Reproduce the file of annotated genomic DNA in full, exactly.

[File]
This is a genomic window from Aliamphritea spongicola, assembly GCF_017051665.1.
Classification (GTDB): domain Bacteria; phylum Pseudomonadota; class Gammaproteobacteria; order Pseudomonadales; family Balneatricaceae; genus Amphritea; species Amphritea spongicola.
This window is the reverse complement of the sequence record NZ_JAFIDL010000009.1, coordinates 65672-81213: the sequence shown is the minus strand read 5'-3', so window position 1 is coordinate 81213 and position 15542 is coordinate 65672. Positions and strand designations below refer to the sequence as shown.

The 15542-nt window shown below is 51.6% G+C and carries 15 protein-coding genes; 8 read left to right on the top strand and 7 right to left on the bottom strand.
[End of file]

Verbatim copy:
This is a genomic window from Aliamphritea spongicola, assembly GCF_017051665.1.
Classification (GTDB): domain Bacteria; phylum Pseudomonadota; class Gammaproteobacteria; order Pseudomonadales; family Balneatricaceae; genus Amphritea; species Amphritea spongicola.
This window is the reverse complement of the sequence record NZ_JAFIDL010000009.1, coordinates 65672-81213: the sequence shown is the minus strand read 5'-3', so window position 1 is coordinate 81213 and position 15542 is coordinate 65672. Positions and strand designations below refer to the sequence as shown.

The 15542-nt window shown below is 51.6% G+C and carries 15 protein-coding genes; 8 read left to right on the top strand and 7 right to left on the bottom strand.